The Self-Contradictory Nature of Godlessness

I recently read a blog post on Godless in Dixie regarding the supposed anti-human theology that is part of the Christian worldview.  The gentleman writing makes the argument that Christianity inspires self-loathing and that Jesus of Nazareth engaged in what amounts to psychological torture.  You can read the post for yourself.

http://godlessindixie.com/2014/04/25/anti-human-theology-and-cultivated-self-disgust/

First, I’m saddened by his story, because while the whole thing seems like a straw-man, I don’t think it is necessarily a straw-man of his own creation.  The word Christian is rarely used in the Bible.  We throw it around now in a way that means very little.  It is often seen only as some sort of cultural heritage.  As such, people calling themselves Christians, but failing to actually follow Christ in thought or action in any meaningful way can do great damage.  Still, one cannot look to the worst representatives of an enterprise to build a case against the values of that enterprise.  I fear people who have this perception that Christianity encourages self-hatred have had some very poor examples of people in their lives who call themselves Christians.

What does the Biblical narrative teach about people though?  Are we fundamentally garbage?  Should we regard ourselves with guilt and shame?  Do we invent special types of crimes for ourselves?  Can we do no good?  Well, the only way to know what the Bible teaches about such a thing, is to actually look at the Bible in context.

This fellow seems to base his objection to Christianity on a false understanding of who people are, and what they’re relationship is to God according to Biblical teaching.  He says, “Rather than affirming what is good within humanity, it begins with a condemnation of all that is bad”.  This is patently false though.  In the beginning, God created.  The creation included people, who were designed in the image of God (Genesis 1:27).  He blessed them, and saw EVERYTHING that had been made, and it was VERY good (Genesis 1:31).  That is the fundamental teaching about people.  Everything that follows (ie the history of the universe) must be understood in this context.

God did not create robots though.  He created free moral agents.  This sort of freedom is fundamentally necessary for the expression of love.  It cannot be achieved through coercion.  We can choose good, or we can reject it and choose otherwise.  God has left this choice to us.  What is good, really, though?  Jesus said that only God is good (Mark 10:18).  What did he mean by that?  I think he meant a couple of things.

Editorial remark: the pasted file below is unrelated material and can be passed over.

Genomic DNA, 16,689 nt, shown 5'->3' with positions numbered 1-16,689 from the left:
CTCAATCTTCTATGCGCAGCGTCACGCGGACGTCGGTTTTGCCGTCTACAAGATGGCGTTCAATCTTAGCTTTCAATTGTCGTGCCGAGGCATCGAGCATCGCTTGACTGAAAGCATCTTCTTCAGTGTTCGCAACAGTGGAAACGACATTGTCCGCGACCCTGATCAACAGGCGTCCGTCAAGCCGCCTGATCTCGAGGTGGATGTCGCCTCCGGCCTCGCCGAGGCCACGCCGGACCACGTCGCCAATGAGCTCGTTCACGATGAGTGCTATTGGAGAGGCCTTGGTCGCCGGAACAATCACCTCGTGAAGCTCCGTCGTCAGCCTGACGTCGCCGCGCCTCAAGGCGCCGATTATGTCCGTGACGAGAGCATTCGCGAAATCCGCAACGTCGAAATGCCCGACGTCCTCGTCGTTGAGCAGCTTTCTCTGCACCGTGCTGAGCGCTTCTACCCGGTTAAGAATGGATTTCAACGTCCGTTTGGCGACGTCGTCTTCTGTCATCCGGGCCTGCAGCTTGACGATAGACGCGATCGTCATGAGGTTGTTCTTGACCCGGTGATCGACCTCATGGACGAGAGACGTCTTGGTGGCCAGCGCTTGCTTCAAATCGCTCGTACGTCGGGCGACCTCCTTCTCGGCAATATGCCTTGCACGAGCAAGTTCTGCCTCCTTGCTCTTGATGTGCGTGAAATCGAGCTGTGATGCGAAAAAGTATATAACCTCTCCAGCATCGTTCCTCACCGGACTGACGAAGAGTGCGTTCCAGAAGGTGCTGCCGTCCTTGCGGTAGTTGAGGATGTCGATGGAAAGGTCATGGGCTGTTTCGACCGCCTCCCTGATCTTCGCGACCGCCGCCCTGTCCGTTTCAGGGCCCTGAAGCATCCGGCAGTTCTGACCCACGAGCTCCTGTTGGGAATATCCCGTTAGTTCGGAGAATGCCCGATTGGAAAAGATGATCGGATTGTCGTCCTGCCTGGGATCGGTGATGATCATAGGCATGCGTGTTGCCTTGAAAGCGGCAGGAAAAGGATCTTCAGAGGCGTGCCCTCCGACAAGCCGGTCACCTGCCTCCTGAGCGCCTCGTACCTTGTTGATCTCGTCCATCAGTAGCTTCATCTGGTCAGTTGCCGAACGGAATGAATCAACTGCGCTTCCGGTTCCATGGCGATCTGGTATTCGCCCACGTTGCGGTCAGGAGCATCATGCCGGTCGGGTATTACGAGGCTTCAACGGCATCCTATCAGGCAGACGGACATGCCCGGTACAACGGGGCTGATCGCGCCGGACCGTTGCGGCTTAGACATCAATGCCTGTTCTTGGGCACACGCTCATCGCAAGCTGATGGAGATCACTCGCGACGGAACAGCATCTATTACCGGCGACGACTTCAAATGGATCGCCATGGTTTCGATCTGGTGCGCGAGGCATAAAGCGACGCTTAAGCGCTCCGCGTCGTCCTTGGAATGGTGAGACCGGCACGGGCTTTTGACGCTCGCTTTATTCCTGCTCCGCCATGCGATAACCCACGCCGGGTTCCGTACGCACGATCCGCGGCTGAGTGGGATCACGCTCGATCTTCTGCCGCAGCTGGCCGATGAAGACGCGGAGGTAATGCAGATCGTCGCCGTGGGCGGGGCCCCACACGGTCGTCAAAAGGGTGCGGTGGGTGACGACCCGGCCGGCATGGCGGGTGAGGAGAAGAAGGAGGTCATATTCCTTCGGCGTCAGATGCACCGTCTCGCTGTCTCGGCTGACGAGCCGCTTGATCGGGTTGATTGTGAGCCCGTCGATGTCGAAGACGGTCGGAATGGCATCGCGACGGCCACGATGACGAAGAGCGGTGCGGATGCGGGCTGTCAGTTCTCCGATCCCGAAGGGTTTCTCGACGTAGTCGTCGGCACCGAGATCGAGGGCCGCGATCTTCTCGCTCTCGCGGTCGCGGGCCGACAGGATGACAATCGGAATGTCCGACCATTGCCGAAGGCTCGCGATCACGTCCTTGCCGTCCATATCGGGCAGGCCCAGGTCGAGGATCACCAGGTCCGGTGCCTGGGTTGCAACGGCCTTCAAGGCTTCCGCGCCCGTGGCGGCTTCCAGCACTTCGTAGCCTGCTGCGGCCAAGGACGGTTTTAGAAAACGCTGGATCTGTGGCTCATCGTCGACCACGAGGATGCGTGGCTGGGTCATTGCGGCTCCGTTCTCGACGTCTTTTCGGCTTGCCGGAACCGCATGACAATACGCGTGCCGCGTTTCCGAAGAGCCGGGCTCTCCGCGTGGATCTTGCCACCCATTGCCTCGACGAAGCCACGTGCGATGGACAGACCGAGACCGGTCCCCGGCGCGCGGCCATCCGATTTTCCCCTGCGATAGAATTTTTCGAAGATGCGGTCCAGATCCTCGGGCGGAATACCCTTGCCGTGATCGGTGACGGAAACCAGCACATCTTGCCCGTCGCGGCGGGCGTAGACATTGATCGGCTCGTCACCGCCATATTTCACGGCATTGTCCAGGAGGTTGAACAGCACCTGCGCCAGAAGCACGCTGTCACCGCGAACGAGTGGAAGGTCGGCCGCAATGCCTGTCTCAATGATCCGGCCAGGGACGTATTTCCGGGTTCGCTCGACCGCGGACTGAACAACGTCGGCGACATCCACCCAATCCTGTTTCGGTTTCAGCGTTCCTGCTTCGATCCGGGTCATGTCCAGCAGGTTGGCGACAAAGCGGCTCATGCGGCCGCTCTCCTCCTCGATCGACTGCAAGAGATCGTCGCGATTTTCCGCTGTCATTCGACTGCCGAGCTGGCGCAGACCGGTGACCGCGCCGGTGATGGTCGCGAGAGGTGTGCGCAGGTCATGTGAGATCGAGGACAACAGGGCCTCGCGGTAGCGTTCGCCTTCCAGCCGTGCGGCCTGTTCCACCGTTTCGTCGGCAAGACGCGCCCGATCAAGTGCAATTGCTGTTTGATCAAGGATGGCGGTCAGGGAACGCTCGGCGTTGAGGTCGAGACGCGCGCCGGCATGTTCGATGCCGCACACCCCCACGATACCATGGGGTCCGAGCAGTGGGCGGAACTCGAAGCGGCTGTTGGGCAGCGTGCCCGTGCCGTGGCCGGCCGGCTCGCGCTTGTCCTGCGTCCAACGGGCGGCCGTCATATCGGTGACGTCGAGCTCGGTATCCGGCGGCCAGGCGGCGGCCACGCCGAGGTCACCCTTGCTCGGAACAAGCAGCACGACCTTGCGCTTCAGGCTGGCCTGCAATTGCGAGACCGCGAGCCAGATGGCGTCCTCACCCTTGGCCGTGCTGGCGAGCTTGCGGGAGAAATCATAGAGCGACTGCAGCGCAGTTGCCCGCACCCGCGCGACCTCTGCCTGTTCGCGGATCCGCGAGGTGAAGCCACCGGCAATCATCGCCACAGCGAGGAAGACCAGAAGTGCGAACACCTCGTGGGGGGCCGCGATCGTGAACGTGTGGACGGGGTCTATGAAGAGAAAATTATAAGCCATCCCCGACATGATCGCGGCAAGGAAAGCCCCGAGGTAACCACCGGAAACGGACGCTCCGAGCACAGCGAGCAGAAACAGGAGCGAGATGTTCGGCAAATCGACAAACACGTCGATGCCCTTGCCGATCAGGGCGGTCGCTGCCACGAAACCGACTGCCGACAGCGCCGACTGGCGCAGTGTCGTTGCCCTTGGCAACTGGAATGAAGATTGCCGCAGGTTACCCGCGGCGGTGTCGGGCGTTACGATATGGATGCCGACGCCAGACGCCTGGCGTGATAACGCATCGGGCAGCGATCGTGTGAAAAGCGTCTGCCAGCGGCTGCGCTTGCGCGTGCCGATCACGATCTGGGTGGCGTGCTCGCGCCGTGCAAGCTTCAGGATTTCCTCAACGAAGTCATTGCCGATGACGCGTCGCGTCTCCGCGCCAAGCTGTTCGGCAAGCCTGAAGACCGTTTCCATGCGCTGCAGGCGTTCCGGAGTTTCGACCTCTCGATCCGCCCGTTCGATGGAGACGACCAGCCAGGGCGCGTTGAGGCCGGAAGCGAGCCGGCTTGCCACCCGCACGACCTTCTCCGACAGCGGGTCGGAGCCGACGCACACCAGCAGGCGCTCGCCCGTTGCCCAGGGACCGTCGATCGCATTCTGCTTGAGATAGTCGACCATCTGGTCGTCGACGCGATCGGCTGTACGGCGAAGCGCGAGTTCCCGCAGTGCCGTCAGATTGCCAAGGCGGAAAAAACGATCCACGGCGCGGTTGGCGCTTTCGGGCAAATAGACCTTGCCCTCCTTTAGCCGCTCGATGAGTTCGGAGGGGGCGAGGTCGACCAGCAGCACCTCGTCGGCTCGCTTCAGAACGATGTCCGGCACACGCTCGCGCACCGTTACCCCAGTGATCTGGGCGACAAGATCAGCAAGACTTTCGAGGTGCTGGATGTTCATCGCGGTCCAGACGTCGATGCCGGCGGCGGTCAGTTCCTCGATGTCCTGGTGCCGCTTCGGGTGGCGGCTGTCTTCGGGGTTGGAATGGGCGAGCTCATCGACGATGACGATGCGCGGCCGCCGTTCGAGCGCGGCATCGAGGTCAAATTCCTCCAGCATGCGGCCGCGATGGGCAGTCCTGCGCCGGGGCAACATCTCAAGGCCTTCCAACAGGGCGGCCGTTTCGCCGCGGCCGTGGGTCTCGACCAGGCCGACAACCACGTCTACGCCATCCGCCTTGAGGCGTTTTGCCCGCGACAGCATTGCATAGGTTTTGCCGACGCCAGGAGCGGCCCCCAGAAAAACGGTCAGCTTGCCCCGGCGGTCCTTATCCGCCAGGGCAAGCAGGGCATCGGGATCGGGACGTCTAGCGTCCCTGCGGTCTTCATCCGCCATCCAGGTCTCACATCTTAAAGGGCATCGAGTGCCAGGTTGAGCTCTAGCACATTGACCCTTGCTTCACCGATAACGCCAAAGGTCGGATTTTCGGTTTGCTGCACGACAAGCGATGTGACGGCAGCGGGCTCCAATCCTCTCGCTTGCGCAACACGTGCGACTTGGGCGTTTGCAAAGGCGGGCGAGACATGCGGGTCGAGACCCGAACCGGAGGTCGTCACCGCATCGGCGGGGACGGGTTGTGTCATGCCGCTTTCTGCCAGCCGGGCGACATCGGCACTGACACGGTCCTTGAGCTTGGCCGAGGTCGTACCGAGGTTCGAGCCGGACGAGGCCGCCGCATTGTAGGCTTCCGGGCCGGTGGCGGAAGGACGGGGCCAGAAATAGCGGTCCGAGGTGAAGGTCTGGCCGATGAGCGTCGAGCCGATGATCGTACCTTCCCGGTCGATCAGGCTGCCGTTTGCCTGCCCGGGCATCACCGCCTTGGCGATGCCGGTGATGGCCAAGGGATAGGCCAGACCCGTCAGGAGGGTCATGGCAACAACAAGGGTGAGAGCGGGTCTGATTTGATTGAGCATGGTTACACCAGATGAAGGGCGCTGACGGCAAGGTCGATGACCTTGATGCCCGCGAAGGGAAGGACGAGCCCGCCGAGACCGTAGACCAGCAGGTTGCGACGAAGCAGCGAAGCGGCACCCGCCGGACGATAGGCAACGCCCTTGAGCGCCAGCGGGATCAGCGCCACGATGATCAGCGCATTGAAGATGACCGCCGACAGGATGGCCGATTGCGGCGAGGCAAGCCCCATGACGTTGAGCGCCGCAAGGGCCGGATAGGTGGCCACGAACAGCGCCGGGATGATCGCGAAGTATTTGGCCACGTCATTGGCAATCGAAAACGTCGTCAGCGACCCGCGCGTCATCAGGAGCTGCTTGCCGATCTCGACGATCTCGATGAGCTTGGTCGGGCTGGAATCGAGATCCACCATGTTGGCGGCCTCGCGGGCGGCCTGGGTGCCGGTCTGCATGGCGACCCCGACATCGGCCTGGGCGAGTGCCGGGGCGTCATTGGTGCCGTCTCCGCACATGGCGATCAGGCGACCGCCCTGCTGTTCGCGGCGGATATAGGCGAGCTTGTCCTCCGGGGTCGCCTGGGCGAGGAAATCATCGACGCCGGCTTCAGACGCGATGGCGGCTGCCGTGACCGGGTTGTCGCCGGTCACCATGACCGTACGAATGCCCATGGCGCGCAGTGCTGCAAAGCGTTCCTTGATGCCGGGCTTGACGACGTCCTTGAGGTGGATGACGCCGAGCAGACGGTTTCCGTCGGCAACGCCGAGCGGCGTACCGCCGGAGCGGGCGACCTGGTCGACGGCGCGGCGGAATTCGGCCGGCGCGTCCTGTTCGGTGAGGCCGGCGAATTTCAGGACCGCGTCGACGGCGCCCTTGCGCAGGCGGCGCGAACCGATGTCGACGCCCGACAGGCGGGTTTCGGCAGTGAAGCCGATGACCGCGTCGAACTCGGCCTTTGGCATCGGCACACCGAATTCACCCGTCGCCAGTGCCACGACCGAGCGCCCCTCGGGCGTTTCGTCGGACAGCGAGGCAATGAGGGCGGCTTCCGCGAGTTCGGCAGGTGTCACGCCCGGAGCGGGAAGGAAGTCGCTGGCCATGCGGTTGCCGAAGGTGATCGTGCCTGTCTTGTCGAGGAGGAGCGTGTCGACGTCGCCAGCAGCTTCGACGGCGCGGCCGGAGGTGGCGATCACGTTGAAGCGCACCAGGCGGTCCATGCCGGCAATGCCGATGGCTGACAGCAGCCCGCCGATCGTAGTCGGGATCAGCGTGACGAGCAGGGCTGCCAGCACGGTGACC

First, I think he meant to subtly suggest, as he did many other times, that he was, in fact, God.  He was being addressed as good, so he pointed out that only God embodies the foundation of goodness.

Second, he meant that God alone is the foundation of all that is good.  Without God, real good and evil simply just do not exist.  We can try to base our understanding of good in ourselves, but the fact of the matter is that this sort of relativism only leaves us with no foundation at all.  It leaves us with mere opinions and confusion.  In the video embedded in this post, the fellow there says, emphatically, that “you are not a sinner!”  He goes on to say though, that he hopes you make “good” decisions and you don’t have free license to be a jerk.  Well, why not? He seems to think that there is some standard of “good” that I ought to be following.  Who’s though?  His?  On one hand these confused ideas say there is nothing wrong with me, while on the other they seem to affirm there is a certain way the universe should be, and I shouldn’t violate that.  Sounds familiar!

Sin is, simply put, the violation of this ordained state of affairs.  It’s straying from Good.  While Biblical teaching says we’re fundamentally God’s creation, it also teaches we have a selfish streak that seems to want to go it alone.  If we deny God’s goodness, we end up following the desire to be our own god by defining “good” in any way we see fit.  Allowing such a thing is, again, a necessary feature of free-will.  God would prefer for us to return to the very good state of affairs in Genesis 1, but he doesn’t do it by asking us to despise ourselves.  I’m not even quite sure how somebody calling themselves a follower of Christ would come to this conclusion, and worse, how they would teach it.

The most cited part of the Bible seems to be John 3:16.  As important are John 3:17-18.  It’s quite clear that Jesus didn’t come to condemn, but to pardon.  It seems pretty clear to me (NIV):

16 For God so loved the world that he gave his one and only Son, that whoever believes in him shall not perish but have eternal life. 17 For God did not send his Son into the world to condemn the world, but to save the world through him.18 Whoever believes in him is not condemned, but whoever does not believe stands condemned already because they have not believed in the name of God’s one and only Son.